HEALTH CARE/Joan Retsinas

A New Year’s Resolution: Turn Political

New Year’s Day typically draws forth the resolutions: eat less, drink less, sleep more, be nicer, work harder, By Jan. 15, most of us will have lapsed: the “shoulds” invariably fall victim to our lesser selves, and we return to the modus vivandi of 2007.

The hallmark of these resolutions is their self-centeredness. As 2007 closes, we ask: What should we do to improve ourselves? To make us healthier? Happier? Smarter? More successful? The exercise in introspection is determinedly narcissistic. In our self-help mirror we see only ourselves.

How about turning the resolution-lens outward, onto the body politic? In short, how about turning into homo politicus, jumping into the political fray to lobby for laws that improve somebody else’s lot? This is not the same as charity. Charity can enrich the giver, netting psychic rewards (more self-betterment). With enough charity, you morph into a philanthropist, getting your name on buildings (mega-self-aggrandizement).

Political involvement won’t boost your ego, or your pocketbook. It may cost you money and/or friends, as people close to you ponder the motive behind your new cause.

But, for a 2008 resolution, enter the political fray. Every state legislature grapples with bills that pass, or fail, depending upon a combination of inertia and political clout. Embrace one of the health care bills, and call your legislator.

Here are a few.

Conscience clauses give licensed pharmacists who object to contraception a pass: they don’t need to fill those prescriptions. A few states have these laws, often with the proviso that the pharmacist refer the woman to another pharmacist, or pharmacy — adding pharmacy-shopping to a woman’s routine. If your state is considering this law, speak out.

Drunk-driving measures. Alcohol-related traffic fatalities are up. Stringent measures, like roadblock checks, particularly on holiday weekends, work. (The Supreme Court allows them, under a “DUI exception” to the Fourth Amendment.) Civil libertarians, allied with attorneys who specialize in Driving-under-the Influence cases, object to stringency. But on behalf of the people statistically at risk of being maimed or killed, speak up for common-sense caution.

Smoking bans in restaurants and bars. Forget the sultry, glamorous lure of the smoky bars in old movies: That haze hurts bystanders, even non-smoking ones. Obviously, restaurants can ban smoking without a governmental edict; but just as obviously, not all restaurants will jump onto this bandwagon. On behalf of all the cooks, cleaners, wait-staff, bartenders, cashiers and bartenders, speak up.

Soda in middle-school cafeterias. In many suburbs, nutrition-conscious parents have barred the sale of sodas. In urban districts, parents have more pressing concerns. Besides, soda companies pay cash-strapped districts to install the machines. The companies get to encourage young adults to drink soda. The school districts get much-needed revenue. The epidemic of obesity among teenagers (with concomitant increases in type 2 diabetes) has propelled public health officials to urge bans. Join your voice to theirs — and, at the same time, urge more state aid to schools, acknowledging that more aid will translate into higher taxes.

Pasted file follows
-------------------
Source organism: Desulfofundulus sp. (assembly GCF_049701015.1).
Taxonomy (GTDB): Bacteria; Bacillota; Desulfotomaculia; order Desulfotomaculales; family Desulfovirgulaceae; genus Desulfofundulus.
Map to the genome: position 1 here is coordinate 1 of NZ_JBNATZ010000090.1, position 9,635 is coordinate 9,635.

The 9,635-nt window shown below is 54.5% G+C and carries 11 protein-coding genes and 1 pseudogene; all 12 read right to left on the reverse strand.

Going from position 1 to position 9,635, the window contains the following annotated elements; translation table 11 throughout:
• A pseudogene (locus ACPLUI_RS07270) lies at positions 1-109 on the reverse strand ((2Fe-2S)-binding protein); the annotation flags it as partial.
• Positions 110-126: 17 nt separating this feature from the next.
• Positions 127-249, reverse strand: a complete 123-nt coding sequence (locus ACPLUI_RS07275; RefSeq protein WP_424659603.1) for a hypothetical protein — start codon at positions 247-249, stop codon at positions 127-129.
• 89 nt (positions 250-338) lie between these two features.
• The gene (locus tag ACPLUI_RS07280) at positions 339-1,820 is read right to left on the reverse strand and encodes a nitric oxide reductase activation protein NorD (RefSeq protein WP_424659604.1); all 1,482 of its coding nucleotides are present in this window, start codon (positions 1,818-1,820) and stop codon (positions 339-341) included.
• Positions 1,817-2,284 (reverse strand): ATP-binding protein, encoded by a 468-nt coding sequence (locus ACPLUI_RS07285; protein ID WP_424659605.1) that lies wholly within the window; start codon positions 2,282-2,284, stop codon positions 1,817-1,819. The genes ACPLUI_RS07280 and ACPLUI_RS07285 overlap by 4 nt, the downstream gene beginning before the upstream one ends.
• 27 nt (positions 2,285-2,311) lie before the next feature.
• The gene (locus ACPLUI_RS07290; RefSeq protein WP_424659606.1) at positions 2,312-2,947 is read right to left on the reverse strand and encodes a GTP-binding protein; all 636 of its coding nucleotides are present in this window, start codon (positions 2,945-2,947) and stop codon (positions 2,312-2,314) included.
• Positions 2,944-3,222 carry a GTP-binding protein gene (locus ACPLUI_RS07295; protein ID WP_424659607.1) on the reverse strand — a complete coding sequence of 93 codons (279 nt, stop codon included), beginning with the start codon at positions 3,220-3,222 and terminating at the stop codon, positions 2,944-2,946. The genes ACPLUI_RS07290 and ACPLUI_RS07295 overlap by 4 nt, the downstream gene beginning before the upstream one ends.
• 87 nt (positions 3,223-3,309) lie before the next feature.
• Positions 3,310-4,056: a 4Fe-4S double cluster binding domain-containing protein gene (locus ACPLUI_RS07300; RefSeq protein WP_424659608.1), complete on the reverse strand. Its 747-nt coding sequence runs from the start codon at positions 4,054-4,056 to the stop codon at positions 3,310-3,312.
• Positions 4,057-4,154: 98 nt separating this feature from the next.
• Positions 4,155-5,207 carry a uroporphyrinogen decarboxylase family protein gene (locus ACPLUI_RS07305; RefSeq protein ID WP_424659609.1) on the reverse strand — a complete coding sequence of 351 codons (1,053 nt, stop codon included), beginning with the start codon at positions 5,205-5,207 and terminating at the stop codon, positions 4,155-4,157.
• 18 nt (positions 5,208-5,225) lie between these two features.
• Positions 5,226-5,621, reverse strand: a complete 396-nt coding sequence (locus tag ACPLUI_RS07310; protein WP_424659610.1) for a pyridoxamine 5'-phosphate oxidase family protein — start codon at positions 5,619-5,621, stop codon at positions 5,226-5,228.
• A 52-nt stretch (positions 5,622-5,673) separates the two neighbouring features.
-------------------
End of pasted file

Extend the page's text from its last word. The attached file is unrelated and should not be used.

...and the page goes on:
Abstinence-only sex education. The federal government believes in it, and has tied federal aid to it. But most parents know that children need, and deserve, all the facts about contraception. Graduates of “abstinence-only” curricula are more likely to develop sexually transmitted diseases. Call your legislator and speak out, again on behalf of common sense.

Health insurance for children. States cannot insure everybody; but under the States Children’s Health Insurance Program (jointly funded by Uncle Sam and states), states subsidize health insurance. Crucially, states set the limits for income-eligibility. The range goes from 140% to 385% of poverty-levels. Urge your state legislator to up your state’s level — and, again, agree to pay higher taxes.

Support for frail older people. Adult day care, respite services, meals-on-wheels, senior centers — all help frail older people. All cost money. And all serve constituencies that can rarely mobilize enough clout to stop budget-cutting state legislators intent on cutting services. Speak up.

Make 2008 a healthier year for the people you will probably never meet.

Joan Retsinas is a sociologist who writes about health care in Providence, R.I. Email

From The Progressive Populist, January 1-15, 2008

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